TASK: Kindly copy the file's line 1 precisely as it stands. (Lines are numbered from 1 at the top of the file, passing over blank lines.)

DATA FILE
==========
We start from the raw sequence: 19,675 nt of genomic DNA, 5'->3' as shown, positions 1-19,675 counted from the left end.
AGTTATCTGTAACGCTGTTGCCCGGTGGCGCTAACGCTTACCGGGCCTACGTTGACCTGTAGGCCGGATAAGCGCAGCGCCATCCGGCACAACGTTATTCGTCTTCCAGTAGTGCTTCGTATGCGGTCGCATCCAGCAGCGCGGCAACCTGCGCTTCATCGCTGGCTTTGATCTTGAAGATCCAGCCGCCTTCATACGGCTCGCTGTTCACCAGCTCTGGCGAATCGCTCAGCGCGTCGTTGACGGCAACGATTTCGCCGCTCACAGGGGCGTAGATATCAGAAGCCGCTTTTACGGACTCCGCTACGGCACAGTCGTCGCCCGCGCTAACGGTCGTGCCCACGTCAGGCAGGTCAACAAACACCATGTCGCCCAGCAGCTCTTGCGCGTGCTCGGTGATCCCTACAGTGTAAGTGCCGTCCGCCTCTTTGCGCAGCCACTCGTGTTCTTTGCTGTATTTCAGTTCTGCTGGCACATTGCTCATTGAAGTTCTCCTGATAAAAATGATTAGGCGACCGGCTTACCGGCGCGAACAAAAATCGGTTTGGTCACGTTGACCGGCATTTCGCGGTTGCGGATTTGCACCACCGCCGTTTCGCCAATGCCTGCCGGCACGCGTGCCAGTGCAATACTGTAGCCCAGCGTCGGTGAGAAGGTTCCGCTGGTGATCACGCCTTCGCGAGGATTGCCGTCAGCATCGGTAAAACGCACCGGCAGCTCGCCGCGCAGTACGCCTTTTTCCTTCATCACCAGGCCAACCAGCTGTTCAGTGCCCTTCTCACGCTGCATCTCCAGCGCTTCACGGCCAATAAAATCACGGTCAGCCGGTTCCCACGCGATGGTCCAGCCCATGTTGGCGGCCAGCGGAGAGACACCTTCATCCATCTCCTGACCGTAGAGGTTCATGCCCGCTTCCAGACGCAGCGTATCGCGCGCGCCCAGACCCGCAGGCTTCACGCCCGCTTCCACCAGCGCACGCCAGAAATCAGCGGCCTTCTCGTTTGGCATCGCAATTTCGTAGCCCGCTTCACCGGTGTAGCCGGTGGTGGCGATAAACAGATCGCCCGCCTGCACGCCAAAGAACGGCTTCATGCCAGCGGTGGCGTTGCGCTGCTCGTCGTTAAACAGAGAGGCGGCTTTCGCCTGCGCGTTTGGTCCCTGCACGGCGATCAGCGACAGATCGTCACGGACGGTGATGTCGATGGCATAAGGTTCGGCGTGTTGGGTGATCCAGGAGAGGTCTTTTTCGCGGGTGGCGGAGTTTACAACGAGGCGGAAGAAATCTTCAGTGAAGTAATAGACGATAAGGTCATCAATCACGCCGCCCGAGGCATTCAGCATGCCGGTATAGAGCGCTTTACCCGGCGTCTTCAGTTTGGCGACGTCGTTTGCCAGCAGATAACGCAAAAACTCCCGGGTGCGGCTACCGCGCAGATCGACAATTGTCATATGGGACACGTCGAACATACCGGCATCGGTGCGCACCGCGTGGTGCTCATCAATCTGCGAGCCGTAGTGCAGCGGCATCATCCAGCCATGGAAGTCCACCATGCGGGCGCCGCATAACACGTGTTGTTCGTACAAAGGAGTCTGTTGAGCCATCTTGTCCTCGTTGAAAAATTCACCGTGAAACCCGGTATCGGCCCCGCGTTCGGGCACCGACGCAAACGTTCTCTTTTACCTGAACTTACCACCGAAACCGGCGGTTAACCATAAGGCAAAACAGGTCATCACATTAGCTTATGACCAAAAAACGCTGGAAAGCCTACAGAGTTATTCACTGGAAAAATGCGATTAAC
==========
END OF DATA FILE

We start from the raw sequence: 19,675 nt of genomic DNA, 5'->3' as shown, positions 1-19,675 counted from the left end.